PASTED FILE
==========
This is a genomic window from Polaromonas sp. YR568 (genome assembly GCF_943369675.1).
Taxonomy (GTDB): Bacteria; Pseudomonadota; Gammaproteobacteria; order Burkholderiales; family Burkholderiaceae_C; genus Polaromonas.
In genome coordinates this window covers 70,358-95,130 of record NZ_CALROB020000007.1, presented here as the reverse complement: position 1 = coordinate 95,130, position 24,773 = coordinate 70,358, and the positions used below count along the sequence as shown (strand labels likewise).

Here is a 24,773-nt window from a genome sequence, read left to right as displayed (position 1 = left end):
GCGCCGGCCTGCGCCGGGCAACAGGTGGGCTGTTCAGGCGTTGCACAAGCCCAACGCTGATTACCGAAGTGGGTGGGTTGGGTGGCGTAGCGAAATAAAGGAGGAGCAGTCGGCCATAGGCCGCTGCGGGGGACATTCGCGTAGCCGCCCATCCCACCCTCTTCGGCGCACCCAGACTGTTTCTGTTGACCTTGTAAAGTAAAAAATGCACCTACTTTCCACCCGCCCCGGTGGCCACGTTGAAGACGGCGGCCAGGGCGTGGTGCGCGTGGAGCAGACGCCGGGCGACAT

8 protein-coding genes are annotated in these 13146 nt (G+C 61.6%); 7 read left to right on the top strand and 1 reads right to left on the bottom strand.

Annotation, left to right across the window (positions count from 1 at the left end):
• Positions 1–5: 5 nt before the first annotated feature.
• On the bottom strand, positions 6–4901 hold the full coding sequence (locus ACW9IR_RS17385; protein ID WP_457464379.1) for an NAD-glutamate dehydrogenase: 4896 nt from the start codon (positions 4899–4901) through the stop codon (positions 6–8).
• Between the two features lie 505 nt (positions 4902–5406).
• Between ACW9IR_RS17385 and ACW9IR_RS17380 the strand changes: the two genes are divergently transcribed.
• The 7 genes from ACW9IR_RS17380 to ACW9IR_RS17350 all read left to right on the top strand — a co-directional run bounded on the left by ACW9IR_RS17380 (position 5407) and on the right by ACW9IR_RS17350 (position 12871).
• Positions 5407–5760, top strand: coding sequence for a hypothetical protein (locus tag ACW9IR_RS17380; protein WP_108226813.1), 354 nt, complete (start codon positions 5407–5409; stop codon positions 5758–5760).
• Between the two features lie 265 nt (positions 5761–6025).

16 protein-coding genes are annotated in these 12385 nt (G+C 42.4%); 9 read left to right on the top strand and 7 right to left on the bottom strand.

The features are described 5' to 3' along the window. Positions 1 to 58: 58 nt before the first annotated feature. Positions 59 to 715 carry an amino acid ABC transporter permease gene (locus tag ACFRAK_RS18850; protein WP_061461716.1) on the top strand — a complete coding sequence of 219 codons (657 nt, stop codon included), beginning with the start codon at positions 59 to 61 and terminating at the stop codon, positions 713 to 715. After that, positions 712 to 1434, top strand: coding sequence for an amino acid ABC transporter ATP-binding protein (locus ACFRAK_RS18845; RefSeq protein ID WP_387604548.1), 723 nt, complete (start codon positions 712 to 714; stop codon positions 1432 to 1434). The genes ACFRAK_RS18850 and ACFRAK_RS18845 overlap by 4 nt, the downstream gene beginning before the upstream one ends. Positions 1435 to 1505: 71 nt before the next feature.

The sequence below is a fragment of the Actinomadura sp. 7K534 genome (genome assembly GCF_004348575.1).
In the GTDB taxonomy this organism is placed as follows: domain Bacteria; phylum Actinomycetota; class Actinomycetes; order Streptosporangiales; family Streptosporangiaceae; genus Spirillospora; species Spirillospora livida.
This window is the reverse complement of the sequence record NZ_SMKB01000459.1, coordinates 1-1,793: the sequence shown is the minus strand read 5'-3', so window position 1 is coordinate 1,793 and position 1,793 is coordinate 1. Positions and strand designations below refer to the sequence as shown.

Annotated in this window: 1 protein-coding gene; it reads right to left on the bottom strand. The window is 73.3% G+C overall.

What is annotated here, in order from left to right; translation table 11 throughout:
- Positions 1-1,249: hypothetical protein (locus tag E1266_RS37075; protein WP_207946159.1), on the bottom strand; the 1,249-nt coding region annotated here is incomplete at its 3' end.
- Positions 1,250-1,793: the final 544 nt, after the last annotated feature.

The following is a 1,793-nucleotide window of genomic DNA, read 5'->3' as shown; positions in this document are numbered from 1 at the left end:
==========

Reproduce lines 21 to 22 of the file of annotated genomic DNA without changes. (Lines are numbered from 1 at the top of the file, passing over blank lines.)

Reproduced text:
What is annotated here, in order from left to right; translation table 11 throughout:
- Positions 1-1,249: hypothetical protein (locus tag E1266_RS37075; protein WP_207946159.1), on the bottom strand; the 1,249-nt coding region annotated here is incomplete at its 3' end.